It’s easy to say, enough!
And yet, there is an argument that Greenberg, who was notoriously detail oriented, cleverly insulated himself with layers of subordinates who did his bidding in ways that are not always easy to trace after the fact. Even if the transactions at issue are small, they are indisputably ugly, and the AG sees them as means to a larger and very important end—which is using them to show that Greenberg fraudulently managed AIG’s earnings. As the AG’s office wrote in a brief, “The Gen Re and CAPCO frauds were just two of many frauds committed by AIG during their [Greenberg and Smith’s] leadership.”
Says a spokesman for the AG: “We look forward to proving at trial that Mr. Greenberg knowingly orchestrated two major frauds that led to his ouster in 2005, which were illegal and caused hundreds of millions—if not billions—in losses to AIG’s shareholders.”
Meanwhile, Greenberg’s lawyer David Boies had the following response: “The AG’s office originally claimed billions of dollars of accounting misstatements. It still makes that claim in the press, but in court all claims of any misstatement of net income or shareholder equity have been dismissed, and it now seeks zero damages.” Boies also says that while the government still claims in the press that Greenberg “knowingly” orchestrated the fraud, they no longer claim that in court.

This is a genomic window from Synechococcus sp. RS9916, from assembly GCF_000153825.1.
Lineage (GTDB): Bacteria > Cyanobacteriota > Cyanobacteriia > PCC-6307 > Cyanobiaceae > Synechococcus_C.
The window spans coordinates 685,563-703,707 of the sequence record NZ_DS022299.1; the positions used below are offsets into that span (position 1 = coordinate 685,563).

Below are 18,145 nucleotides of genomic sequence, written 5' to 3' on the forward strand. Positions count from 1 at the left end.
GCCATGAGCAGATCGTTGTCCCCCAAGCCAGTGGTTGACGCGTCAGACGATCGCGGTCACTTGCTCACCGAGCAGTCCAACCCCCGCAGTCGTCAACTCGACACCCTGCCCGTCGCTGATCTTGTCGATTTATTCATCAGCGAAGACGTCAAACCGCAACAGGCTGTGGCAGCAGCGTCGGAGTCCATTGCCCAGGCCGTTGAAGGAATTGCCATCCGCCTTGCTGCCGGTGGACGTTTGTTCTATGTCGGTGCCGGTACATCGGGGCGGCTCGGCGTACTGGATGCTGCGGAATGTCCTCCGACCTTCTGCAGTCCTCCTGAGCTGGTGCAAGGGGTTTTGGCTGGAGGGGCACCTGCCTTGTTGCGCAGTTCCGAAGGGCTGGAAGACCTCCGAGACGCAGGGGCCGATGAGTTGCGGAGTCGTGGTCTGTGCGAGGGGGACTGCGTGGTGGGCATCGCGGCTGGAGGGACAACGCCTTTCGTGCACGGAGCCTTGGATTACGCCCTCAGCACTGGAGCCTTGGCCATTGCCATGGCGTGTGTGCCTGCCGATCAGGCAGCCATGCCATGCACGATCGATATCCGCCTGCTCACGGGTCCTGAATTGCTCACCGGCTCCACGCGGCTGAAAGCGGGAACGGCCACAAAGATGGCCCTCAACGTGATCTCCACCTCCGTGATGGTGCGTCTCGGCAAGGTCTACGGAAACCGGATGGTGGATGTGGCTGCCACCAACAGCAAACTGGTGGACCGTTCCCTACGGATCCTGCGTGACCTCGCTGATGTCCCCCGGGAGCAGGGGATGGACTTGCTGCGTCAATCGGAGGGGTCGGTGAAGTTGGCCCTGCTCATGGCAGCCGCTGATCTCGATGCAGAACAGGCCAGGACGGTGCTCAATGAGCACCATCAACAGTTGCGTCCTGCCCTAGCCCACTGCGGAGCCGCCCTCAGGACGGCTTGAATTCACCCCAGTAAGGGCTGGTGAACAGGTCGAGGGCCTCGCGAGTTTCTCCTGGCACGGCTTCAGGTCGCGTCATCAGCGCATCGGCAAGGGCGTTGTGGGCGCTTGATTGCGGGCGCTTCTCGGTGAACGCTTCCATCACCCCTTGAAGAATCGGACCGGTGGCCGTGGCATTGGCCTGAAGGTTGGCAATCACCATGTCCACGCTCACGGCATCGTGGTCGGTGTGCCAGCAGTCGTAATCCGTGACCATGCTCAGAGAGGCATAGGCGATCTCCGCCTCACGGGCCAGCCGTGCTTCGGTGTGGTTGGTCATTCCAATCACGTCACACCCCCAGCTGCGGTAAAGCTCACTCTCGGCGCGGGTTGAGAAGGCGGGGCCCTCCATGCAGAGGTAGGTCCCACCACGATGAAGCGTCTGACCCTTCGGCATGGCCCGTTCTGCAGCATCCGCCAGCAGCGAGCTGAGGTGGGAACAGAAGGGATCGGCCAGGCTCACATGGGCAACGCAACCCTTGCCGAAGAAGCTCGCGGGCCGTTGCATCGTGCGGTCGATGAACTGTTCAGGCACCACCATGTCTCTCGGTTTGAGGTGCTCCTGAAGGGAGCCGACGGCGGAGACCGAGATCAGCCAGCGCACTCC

But of course, it isn’t the proposed remedies that the AG is actually after. The point is proving, in a court of law, that Greenberg was a fraudster. The AG wants a moral victory—one that Greenberg is not about to cede. And so, Greenberg will fight, perhaps to his death, to make sure that his legacy doesn’t include a finding of fraud. And the AG’s office will fight right back, perhaps right up until Greenberg’s death.